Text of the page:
Advocates of strict routines include famous names such as Gina Ford, and many parents swear by her methods, but here at Fundamentally Children, we believe a more balanced approach can be better in the long run and is more realistic for families with other commitments.
An example to illustrate the benefits of routine is the build up to bedtime for young babies. If the same routine is followed night after night, (e.g. bath, bottle, story/song, lights out), the baby will soon learn the order of events and (everything else being equal) be comfortable and happy moving from one activity to the next, and (hopefully) settle down quickly into a restful sleep. This will benefit everyone: parents get an evening to themselves, and time to relax, or to spend time with older children and babies who have a good night’s sleep will be more likely to feed well and to respond positively to the events of the next day.
But what about the fact that life isn’t ‘routine’? Babies who have always been put to sleep in a blacked-out, silent room after a bath and a story will not cope very well with disruptions to this routine. For example, visits to friends when they have to share a room with someone who is afraid of the dark, or in a place where it is impossible to keep all sound out of the room. What about holidays, or even just weekends when parents want to relax and enjoy the lack of routine?
Controlled crying as a method of teaching a child to settle herself is an example of a baby learning a new routine. Previously, when a baby cried, it got some form of reinforcement for that crying (food, a cuddle, attention), with controlled crying, the quickest way to achieve the goal (of getting the child to settle herself) is to blitz it. If you decide to try controlled crying, the worst thing you can do is to do it one night and not the next.
To clarify this, think about what the baby learns. If he cries, he normally gets a response quite quickly. Then the parents decide to try controlled crying. One night, the baby cries, expecting to be attended to quite quickly. When this doesn’t happen, the child cries again, then maybe again and again. Eventually, the baby is so tired that he goes to sleep. The next night, the baby should settle himself a little quicker and the same the following night. After a while, he will no longer expect that someone will come, and just settle himself. However, if one night someone does ‘give in’ (before the ‘routine’ of settling herself is well established), he will continue to associate crying at bedtime with getting attention and it will take much longer for him to forget to expect someone. The baby will be confused as there will be no pattern that he can see which determines whether or not someone will attend to him when he cries.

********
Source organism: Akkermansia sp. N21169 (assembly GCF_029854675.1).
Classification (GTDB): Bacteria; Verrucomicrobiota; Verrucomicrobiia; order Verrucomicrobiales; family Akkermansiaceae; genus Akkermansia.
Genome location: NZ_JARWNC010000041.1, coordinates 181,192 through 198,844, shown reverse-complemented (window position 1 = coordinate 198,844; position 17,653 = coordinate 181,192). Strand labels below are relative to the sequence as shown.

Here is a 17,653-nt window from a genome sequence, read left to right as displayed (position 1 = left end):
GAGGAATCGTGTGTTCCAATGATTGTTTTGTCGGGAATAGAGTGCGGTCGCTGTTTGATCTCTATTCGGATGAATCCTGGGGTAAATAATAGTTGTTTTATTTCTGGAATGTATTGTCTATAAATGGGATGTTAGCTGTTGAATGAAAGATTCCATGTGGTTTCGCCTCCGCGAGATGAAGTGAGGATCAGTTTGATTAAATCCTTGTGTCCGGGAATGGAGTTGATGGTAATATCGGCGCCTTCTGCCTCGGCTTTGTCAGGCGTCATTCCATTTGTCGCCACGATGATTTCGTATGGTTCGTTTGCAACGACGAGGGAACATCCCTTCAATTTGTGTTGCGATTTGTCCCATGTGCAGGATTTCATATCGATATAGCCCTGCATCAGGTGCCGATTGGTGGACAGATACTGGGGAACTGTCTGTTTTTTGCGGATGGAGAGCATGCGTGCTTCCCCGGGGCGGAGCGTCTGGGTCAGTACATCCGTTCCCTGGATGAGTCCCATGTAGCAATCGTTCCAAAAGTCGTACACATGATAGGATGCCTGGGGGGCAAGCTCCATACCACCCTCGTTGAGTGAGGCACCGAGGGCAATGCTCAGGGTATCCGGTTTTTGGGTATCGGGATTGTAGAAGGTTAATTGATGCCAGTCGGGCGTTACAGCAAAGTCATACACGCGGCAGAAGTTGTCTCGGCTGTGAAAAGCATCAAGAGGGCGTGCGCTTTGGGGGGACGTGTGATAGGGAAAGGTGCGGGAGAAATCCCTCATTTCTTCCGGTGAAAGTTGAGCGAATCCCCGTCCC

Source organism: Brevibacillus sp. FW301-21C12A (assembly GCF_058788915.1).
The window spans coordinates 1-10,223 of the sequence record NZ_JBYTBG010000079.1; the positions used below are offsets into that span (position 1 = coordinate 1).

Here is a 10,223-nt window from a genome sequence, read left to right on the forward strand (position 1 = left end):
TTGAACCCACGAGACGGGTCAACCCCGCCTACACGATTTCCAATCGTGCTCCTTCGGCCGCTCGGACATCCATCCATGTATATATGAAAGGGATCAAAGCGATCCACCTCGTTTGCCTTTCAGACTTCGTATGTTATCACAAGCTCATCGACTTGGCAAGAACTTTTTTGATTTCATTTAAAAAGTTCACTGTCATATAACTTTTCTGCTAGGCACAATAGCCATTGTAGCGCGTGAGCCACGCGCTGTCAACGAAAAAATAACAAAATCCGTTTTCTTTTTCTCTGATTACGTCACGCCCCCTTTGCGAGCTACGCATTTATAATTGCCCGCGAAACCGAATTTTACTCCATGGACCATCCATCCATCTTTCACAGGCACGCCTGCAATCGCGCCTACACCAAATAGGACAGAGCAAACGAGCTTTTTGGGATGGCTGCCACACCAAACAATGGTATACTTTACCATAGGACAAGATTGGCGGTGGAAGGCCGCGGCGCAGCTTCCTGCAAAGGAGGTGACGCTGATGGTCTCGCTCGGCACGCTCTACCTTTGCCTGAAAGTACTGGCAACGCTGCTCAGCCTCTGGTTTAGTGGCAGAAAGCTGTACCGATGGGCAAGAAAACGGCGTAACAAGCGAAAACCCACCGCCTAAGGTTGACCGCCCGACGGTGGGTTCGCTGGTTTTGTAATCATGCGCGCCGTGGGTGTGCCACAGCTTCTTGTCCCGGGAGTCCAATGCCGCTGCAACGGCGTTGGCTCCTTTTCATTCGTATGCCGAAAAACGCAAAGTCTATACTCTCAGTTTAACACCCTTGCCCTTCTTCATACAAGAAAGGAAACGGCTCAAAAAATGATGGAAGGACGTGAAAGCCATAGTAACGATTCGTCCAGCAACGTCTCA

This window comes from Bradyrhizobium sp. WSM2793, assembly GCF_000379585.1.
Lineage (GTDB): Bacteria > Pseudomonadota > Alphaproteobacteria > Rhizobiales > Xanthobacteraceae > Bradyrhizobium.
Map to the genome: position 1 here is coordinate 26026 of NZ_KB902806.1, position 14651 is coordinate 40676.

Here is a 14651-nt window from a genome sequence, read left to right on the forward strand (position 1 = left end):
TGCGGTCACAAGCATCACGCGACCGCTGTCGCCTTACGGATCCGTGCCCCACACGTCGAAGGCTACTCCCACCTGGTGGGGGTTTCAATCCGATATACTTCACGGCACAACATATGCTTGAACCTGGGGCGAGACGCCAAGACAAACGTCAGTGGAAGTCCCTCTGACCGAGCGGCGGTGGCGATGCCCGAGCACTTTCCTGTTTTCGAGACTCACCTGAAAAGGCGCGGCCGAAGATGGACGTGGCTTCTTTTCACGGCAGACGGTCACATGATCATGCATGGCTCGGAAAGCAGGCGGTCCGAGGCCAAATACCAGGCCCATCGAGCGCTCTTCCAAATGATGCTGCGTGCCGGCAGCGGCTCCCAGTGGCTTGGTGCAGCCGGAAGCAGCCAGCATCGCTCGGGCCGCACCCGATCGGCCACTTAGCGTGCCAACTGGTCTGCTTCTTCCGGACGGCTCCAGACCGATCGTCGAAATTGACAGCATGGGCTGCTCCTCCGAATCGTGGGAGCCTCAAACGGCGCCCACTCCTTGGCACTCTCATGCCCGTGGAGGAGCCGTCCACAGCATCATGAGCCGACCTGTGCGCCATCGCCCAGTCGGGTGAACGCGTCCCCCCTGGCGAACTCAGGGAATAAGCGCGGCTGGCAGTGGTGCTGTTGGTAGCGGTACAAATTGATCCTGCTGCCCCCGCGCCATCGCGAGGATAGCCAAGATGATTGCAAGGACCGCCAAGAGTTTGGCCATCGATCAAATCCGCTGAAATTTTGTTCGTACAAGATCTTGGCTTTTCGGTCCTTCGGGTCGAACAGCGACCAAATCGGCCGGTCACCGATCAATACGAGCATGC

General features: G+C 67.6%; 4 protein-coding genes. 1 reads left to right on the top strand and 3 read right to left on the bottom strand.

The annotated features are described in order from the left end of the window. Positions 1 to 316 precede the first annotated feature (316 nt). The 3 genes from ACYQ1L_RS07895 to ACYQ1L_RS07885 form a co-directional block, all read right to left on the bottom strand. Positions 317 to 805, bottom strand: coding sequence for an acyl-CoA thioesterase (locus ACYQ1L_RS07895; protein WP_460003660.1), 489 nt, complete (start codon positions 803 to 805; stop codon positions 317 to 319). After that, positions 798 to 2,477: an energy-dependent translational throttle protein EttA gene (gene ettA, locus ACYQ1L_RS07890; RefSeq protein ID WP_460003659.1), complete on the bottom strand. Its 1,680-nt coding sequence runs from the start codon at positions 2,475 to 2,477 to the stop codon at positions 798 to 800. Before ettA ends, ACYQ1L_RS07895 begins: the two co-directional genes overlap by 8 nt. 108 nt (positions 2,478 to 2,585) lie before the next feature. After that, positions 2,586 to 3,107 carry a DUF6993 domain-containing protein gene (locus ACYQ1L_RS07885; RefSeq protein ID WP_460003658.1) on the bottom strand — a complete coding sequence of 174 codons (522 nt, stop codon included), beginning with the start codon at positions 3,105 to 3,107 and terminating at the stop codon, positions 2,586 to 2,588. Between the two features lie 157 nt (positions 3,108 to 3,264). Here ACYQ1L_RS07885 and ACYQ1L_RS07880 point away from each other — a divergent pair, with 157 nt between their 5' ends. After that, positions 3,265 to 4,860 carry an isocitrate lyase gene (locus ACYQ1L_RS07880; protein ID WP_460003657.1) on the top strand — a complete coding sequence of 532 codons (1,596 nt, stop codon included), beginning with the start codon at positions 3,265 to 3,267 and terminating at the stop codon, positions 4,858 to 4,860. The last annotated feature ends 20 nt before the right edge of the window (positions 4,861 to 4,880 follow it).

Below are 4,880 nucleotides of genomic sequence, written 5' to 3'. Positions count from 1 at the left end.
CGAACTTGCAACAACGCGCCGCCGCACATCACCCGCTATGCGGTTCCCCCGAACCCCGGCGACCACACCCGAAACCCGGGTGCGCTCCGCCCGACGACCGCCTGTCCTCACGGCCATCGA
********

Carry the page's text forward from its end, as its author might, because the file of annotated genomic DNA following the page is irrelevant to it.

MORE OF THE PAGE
When controlled crying is successful, the baby learns that after a bedtime routine, no one will come and pick him up if she cries, whereas the rest of the day, crying will get attention and he can use it to communicate. When the baby is confused, he will continue to cry for attention at night, maybe even with more vigour than normal, as he doesn’t understand why she isn’t being responded to. Thus the undesirable behaviour hasn’t been unlearnt, and in future, any break to the routine will take longer to recover from. However, parental instinct is very powerful and if the crying makes the parents feel that something is really wrong with their child and they need to tend to her, it’s not going to destroy the chance of the child ever being able to settle herself.
Flexibility within a routine can be a positive thing. Experiments by B.F. Skinner as far back as the 1960’s showed that whilst routines can be learnt quickly if the order of events never changes, the memory of the routines is more long lasting if the odd disruption to the routine is experienced. So whilst a new routine will take a lot longer to learn if it is not carried out consistently, the odd disruption to an established routine can help the child in the long run.
If, once a routine is well established, occasional breaks to the routine are introduced, the routine remains the norm, but the baby is able to cope with variations (e.g. going to visit friends/family for the night) without losing the default routine. So whilst Gina Ford and the other advocates of strict routine will provide the majority of parents with a useful framework for their infants, dogged following of such approaches may cause as many problems as they resolve, especially for families whose life is not planned with military precision.
Thankfully everyone is different – or wouldn’t life be dull? So it follows that some families work well within schedules, others prefer less structure. The same applies for children. Some children need to be in bed by 7pm every night or they are tired and difficult the next day, others can cope with later nights and are naturally more flexible. Thomas and Chess carried out some important research in the 1970s which showed that children thrive (develop well and have fewer mental health issues in later life) when they ‘fit’ into their environment. This is important for parents as temperaments differ and two busy working parents who need to schedule their lives around their jobs will struggle with a baby who doesn’t ‘do’ routine. Laid back parents may get frustrated with a baby who can’t cope with the lack of structure that they enjoy. Most of us are somewhere in the middle, but by understanding why routines work or not, and their own views on routines, parents should be able to make more informed decisions about their own parenting and family life and feel more positive about their abilities as a parent. A happy, confident parent is one of the best starts a child can have in life, routine or not.